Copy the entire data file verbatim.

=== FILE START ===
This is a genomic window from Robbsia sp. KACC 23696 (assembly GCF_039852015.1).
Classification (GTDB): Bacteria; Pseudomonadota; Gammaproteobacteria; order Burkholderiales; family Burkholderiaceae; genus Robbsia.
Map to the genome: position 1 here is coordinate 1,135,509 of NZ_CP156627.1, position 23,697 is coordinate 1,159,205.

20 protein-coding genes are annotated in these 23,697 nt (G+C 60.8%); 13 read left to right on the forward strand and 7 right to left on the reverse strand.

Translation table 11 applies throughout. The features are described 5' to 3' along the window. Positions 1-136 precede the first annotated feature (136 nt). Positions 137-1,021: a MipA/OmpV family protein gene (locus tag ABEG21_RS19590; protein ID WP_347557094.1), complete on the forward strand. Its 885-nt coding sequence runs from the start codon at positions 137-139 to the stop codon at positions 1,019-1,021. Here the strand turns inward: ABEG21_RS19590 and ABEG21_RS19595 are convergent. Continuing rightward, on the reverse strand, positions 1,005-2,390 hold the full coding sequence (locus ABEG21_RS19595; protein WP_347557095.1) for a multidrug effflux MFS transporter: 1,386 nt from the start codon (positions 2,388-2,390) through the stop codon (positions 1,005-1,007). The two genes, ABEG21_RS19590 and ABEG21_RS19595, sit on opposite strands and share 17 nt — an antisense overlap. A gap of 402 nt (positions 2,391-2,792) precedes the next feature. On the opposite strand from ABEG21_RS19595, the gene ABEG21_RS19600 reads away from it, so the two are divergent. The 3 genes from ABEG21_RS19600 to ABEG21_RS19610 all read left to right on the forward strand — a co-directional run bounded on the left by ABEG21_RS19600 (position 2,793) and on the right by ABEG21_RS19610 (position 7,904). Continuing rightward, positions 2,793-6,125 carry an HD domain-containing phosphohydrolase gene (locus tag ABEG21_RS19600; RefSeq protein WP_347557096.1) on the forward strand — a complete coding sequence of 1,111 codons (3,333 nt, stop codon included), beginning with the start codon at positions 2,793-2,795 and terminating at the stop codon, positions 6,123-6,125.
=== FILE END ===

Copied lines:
This is a genomic window from Robbsia sp. KACC 23696 (assembly GCF_039852015.1).
Classification (GTDB): Bacteria; Pseudomonadota; Gammaproteobacteria; order Burkholderiales; family Burkholderiaceae; genus Robbsia.
Map to the genome: position 1 here is coordinate 1,135,509 of NZ_CP156627.1, position 23,697 is coordinate 1,159,205.

20 protein-coding genes are annotated in these 23,697 nt (G+C 60.8%); 13 read left to right on the forward strand and 7 right to left on the reverse strand.

Translation table 11 applies throughout. The features are described 5' to 3' along the window. Positions 1-136 precede the first annotated feature (136 nt). Positions 137-1,021: a MipA/OmpV family protein gene (locus tag ABEG21_RS19590; protein ID WP_347557094.1), complete on the forward strand. Its 885-nt coding sequence runs from the start codon at positions 137-139 to the stop codon at positions 1,019-1,021. Here the strand turns inward: ABEG21_RS19590 and ABEG21_RS19595 are convergent. Continuing rightward, on the reverse strand, positions 1,005-2,390 hold the full coding sequence (locus ABEG21_RS19595; protein WP_347557095.1) for a multidrug effflux MFS transporter: 1,386 nt from the start codon (positions 2,388-2,390) through the stop codon (positions 1,005-1,007). The two genes, ABEG21_RS19590 and ABEG21_RS19595, sit on opposite strands and share 17 nt — an antisense overlap. A gap of 402 nt (positions 2,391-2,792) precedes the next feature. On the opposite strand from ABEG21_RS19595, the gene ABEG21_RS19600 reads away from it, so the two are divergent. The 3 genes from ABEG21_RS19600 to ABEG21_RS19610 all read left to right on the forward strand — a co-directional run bounded on the left by ABEG21_RS19600 (position 2,793) and on the right by ABEG21_RS19610 (position 7,904). Continuing rightward, positions 2,793-6,125 carry an HD domain-containing phosphohydrolase gene (locus tag ABEG21_RS19600; RefSeq protein WP_347557096.1) on the forward strand — a complete coding sequence of 1,111 codons (3,333 nt, stop codon included), beginning with the start codon at positions 2,793-2,795 and terminating at the stop codon, positions 6,123-6,125.